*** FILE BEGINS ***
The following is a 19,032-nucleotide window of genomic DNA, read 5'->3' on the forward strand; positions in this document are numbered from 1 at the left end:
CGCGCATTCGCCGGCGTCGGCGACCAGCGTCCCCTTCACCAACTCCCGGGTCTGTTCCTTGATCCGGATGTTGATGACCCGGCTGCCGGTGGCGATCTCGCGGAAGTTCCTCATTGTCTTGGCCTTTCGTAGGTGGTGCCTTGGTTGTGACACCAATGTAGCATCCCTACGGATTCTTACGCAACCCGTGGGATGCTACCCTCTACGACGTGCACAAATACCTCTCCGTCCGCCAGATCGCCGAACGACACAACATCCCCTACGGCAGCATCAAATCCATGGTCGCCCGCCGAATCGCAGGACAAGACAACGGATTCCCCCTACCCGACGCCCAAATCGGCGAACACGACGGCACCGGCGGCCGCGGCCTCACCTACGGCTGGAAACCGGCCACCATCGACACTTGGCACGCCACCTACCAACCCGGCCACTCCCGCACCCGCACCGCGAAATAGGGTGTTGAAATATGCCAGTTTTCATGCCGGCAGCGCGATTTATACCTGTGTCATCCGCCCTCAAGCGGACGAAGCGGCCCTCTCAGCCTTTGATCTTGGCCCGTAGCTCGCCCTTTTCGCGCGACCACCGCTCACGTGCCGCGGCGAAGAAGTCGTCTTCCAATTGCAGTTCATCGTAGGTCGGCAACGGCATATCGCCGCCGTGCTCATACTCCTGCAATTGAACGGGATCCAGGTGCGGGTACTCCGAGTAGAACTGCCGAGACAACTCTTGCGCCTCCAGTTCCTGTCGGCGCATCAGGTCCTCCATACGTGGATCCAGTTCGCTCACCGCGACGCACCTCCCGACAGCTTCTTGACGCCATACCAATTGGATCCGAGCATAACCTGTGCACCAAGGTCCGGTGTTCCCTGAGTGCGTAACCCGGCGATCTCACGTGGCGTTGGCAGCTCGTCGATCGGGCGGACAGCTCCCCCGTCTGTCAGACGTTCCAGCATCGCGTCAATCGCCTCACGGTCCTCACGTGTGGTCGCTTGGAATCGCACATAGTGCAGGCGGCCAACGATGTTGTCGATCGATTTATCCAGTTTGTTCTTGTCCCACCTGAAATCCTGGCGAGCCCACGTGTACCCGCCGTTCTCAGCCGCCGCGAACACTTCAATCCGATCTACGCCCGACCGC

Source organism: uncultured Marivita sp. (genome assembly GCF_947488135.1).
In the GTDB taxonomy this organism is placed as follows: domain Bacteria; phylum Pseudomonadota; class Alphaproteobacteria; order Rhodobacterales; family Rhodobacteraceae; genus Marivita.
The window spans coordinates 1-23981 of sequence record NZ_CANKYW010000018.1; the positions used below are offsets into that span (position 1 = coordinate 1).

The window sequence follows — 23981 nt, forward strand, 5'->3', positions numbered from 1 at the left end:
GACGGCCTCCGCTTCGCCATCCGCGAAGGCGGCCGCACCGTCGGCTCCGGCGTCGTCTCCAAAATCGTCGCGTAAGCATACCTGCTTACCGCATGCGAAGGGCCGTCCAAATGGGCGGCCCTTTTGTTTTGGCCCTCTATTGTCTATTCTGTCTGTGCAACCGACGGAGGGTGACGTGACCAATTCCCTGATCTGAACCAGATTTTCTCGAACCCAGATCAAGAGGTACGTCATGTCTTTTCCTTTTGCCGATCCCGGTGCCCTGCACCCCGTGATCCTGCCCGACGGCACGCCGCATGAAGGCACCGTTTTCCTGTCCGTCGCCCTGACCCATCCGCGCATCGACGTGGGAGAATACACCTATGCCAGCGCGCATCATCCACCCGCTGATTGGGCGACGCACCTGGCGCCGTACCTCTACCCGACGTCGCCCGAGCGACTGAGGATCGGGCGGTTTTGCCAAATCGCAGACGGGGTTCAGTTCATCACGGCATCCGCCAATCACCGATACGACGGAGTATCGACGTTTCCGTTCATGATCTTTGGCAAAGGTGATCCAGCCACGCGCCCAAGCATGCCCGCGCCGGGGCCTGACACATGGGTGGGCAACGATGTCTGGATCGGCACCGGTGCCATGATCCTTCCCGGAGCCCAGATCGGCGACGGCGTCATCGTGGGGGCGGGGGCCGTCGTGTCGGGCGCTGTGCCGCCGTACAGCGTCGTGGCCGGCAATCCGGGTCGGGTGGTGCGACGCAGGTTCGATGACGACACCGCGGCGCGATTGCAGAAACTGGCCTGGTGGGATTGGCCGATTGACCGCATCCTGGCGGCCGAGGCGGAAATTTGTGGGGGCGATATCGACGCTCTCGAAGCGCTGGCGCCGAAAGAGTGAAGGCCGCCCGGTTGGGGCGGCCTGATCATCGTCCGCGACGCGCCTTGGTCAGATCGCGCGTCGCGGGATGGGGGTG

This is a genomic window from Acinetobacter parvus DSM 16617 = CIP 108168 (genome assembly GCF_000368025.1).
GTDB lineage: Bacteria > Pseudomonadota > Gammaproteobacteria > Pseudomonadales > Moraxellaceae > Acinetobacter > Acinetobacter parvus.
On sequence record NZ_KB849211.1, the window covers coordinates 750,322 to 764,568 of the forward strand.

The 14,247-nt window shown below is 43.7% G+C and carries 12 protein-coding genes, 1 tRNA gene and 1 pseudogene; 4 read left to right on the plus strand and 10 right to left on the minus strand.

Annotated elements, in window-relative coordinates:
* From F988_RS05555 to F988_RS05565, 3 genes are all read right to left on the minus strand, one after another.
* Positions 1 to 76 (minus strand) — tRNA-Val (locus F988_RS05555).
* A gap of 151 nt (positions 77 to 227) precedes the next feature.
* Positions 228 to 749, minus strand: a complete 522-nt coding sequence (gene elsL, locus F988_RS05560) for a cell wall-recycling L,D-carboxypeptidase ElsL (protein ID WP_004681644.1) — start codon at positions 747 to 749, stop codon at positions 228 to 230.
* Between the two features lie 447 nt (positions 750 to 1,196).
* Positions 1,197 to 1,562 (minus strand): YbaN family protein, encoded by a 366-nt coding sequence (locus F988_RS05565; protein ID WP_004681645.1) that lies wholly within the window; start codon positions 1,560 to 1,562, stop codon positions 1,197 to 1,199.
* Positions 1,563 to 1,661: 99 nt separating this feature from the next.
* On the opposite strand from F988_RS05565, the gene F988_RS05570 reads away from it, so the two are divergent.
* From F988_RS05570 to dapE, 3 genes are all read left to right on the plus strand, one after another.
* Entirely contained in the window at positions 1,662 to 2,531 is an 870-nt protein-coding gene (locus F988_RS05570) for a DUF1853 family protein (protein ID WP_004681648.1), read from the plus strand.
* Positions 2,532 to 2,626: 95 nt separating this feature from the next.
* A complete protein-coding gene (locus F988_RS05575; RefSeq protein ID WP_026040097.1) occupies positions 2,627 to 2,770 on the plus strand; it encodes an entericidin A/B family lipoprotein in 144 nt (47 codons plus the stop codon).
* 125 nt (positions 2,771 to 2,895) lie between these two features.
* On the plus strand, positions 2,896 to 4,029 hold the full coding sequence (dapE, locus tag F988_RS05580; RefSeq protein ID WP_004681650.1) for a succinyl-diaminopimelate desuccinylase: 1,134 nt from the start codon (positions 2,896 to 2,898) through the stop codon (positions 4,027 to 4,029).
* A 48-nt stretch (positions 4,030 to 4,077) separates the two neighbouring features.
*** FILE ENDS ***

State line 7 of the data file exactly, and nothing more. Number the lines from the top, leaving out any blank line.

GACGGCCTCCGCTTCGCCATCCGCGAAGGCGGCCGCACCGTCGGCTCCGGCGTCGTCTCCAAAATCGTCGCGTAAGCATACCTGCTTACCGCATGCGAAGGGCCGTCCAAATGGGCGGCCCTTTTGTTTTGGCCCTCTATTGTCTATTCTGTCTGTGCAACCGACGGAGGGTGACGTGACCAATTCCCTGATCTGAACCAGATTTTCTCGAACCCAGATCAAGAGGTACGTCATGTCTTTTCCTTTTGCCGATCCCGGTGCCCTGCACCCCGTGATCCTGCCCGACGGCACGCCGCATGAAGGCACCGTTTTCCTGTCCGTCGCCCTGACCCATCCGCGCATCGACGTGGGAGAATACACCTATGCCAGCGCGCATCATCCACCCGCTGATTGGGCGACGCACCTGGCGCCGTACCTCTACCCGACGTCGCCCGAGCGACTGAGGATCGGGCGGTTTTGCCAAATCGCAGACGGGGTTCAGTTCATCACGGCATCCGCCAATCACCGATACGACGGAGTATCGACGTTTCCGTTCATGATCTTTGGCAAAGGTGATCCAGCCACGCGCCCAAGCATGCCCGCGCCGGGGCCTGACACATGGGTGGGCAACGATGTCTGGATCGGCACCGGTGCCATGATCCTTCCCGGAGCCCAGATCGGCGACGGCGTCATCGTGGGGGCGGGGGCCGTCGTGTCGGGCGCTGTGCCGCCGTACAGCGTCGTGGCCGGCAATCCGGGTCGGGTGGTGCGACGCAGGTTCGATGACGACACCGCGGCGCGATTGCAGAAACTGGCCTGGTGGGATTGGCCGATTGACCGCATCCTGGCGGCCGAGGCGGAAATTTGTGGGGGCGATATCGACGCTCTCGAAGCGCTGGCGCCGAAAGAGTGAAGGCCGCCCGGTTGGGGCGGCCTGATCATCGTCCGCGACGCGCCTTGGTCAGATCGCGCGTCGCGGGATGGGGGTG